Sincerity – it’s the word that comes to mind when I reflected on Mike Beatty’s passing this week. He was a genuinely nice guy who always had a kind word to share. It was this authenticity merged with a fun, entertaining light-hearted personality that resonated with people. It’s impactful when Ocean City loses these types of popular and endearing individuals with an ocean of friends from all walks of life. In fact, when news of Beatty’s passing was shared on our Facebook page Sunday afternoon, the post reached more than 120,000 people within two hours and about 400,000 within 24 hours. He was an Ocean City icon.
Batman’s passing this week makes last year’s surprise proclamation as an “Ocean City Legend” and “Night Time Mayor” and key to the city at Buxy’s Salty Dog – where he got his start at the former Bayside Pub — all the more special. After being recognized by Mayor Rick Meehan, Beatty told the assembled group of friends, “I am stunned that you all are here. You have no idea what this means to me. A few more drinks and I’m going to take his microphone and tell some stories … This means the world because I love this town. This town has been so good to me. I always say my heart is in Baltimore, but my soul is here in Ocean City. It’s because of you people, every single one of you, you have no idea what you mean to me.”
It was fitting all over social media last Sunday when people posted pictures of themselves raising a glass with the simple word, “Social.”
As I walked into the Berlin Intermediate School “Rise Up” ceremony this week, it was interesting to note the large police presence. It was unclear initially until Superintendent of Schools Lou Taylor spoke. He pointed out police officers from Wicomico and Worcester counties were presented to support fallen Wicomico Sheriff Deputy Glenn Hilliard’s son, a student at the school who would be celebrated as the students finished up their final days at the school before moving on to middle school. The officers – including Wicomico Sheriff Mike Lewis and Worcester Sheriff Matt Crisafulli – wanted to be there for Trenton Hilliard as he received recognition and specific honors for the President’s Education Award and Principal’s List. While his father could not be there, his fellow men and women in blue were to ensure the young man felt supported, admired and loved.
There were plenty of emotions in the room throughout the ceremony as parents experienced the pride of seeing their kids complete a journey in their lives. What most of us parents will remember forever, however, was the moment when Hilliard received his recognition. When the child’s name was called, the room immediately rose to give him a standing ovation. We had been asked by Principal Ryan Cowder to hold all applause for the more than 300 students until the end to allow for a timely ceremony. It was certainly fitting for all of us to put aside the request. It was impossible to not be moved by this show of support. I will never forget this moment, one full of raw emotion, sincerity and humanity as well as tremendous strength by this young man. His father had been killed just 48 hours before the ceremony, but he showed tremendous fortitude in being present for the event and handling himself with remarkable composure.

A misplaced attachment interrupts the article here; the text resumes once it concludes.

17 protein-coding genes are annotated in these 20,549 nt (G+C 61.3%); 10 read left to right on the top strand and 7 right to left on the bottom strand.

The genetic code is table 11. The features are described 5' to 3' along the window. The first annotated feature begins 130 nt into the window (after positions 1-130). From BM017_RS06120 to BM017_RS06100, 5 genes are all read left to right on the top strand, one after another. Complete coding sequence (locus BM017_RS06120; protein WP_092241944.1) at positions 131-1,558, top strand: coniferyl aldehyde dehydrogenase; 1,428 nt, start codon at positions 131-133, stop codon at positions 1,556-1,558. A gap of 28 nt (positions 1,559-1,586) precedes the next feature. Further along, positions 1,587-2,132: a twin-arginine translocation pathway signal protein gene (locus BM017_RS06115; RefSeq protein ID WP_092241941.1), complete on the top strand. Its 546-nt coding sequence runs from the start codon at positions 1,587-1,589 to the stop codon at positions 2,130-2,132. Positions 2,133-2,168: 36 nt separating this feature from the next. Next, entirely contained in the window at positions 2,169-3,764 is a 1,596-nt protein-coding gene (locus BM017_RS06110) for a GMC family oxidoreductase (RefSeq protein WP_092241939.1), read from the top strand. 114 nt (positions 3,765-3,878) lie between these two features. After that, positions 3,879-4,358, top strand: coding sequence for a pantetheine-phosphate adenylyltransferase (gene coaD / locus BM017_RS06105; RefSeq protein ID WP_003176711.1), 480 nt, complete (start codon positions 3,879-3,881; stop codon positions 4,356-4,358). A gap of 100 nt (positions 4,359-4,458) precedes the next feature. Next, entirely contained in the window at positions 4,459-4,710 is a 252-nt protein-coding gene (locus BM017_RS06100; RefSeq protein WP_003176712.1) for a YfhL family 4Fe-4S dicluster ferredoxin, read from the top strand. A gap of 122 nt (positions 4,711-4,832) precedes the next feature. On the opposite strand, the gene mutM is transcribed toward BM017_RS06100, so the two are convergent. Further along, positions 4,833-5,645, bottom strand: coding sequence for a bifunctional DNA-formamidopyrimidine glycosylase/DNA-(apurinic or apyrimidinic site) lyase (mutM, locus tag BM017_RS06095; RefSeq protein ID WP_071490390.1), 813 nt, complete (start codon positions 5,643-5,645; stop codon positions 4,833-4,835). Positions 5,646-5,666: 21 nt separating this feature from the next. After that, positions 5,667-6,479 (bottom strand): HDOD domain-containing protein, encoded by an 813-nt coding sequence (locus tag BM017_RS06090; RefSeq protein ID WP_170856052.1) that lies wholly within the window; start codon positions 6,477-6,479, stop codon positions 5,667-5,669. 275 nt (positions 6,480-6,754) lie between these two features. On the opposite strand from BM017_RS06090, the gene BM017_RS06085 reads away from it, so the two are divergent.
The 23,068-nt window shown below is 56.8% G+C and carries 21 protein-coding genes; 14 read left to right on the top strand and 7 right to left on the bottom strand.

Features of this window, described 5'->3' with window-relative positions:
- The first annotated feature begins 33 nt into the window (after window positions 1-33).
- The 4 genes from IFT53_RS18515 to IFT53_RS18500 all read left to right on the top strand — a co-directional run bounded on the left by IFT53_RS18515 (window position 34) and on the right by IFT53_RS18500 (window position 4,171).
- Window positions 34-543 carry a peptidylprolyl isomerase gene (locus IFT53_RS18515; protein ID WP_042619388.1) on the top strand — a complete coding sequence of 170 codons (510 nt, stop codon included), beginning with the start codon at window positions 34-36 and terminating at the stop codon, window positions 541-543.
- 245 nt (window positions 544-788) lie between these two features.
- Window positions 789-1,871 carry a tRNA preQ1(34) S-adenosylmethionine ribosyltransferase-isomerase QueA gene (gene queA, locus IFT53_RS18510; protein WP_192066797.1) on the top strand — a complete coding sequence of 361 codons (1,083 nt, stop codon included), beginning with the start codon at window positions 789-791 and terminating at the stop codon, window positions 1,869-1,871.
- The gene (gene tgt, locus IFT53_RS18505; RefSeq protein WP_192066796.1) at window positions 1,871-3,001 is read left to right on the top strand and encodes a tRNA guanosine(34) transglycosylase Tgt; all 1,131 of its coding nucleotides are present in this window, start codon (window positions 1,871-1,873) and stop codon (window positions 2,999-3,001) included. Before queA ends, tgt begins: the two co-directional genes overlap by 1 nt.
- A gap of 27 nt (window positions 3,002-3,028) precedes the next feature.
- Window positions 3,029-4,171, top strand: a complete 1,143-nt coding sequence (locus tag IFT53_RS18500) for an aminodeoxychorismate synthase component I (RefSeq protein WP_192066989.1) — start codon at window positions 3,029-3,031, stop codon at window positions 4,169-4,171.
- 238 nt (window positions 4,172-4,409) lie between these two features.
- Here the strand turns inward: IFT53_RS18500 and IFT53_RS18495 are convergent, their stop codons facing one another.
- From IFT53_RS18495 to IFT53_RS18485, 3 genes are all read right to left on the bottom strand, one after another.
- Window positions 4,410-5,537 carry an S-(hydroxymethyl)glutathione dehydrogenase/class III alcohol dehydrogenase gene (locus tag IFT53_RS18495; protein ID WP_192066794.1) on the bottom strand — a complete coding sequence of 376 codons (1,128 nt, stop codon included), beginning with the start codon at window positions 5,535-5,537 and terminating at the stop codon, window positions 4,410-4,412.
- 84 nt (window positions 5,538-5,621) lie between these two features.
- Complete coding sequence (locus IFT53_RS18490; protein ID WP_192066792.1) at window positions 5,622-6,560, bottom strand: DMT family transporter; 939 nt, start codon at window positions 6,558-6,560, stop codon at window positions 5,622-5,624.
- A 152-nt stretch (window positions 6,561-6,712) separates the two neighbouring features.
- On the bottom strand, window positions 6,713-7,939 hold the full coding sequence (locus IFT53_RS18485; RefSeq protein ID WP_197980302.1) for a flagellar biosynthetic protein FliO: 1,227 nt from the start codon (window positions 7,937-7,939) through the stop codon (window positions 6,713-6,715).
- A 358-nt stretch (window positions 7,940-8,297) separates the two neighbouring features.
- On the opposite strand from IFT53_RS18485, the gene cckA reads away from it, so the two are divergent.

His father would surely have wanted his son to stand proud of his work at the school. Berlin Police Chief Arnold Downing, who hired Hilliard and worked with him for six years as a town officer, put it well when asked to comment on his passing. He said, “His family was really entrenched in the community. There are a lot of people hurting from this. Those who knew him personally really saw the best in him. He was a better officer when he left for Wicomico, and it was just a better opportunity. He was never running from anything. He always running to something, even on his last day.”
There are various events to cover each summer the Maryland Municipal League convention is held in Ocean City. Most of the stops are purely public relations type of things for state dignitaries, but this week’s announcement of an injection of $15 million toward the Route 90 dualization project is significant.
Though the timeline of the project has never been discussed publicly, realistic minds put the project completion date at somewhere between five to eight years as the process is thorough before ground is even broken. It seems realistic based on this week’s announcement that Gov. Larry Hogan was allocating the new $15 million in funding to advance the planning and design phase for dualizing Route 90, a 12-mile road with two bridges that connects Route 50 and Coastal Highway in Ocean City.
During a brief off-the-record conversation with an official this week, I was cautioned about using the word, “dualization.” He said the project could include other improvements that did not necessarily mean four lanes but would not expand on what he meant. It was interesting to review state documents and find “dualization” is not a word used, although it would seem obvious. The corridor study newsletter read, “MDOT SHA has initiated the MD 90 Planning and Environmental Linkages (PEL) study as part of this effort. The PEL study will identify long-term transportation needs, including traffic operations, capacity, safety, economic development, pedestrian and bicyclist accessibility, and emergency evacuations. The PEL study also will identify and prioritize individual, stand-alone projects within the corridor.”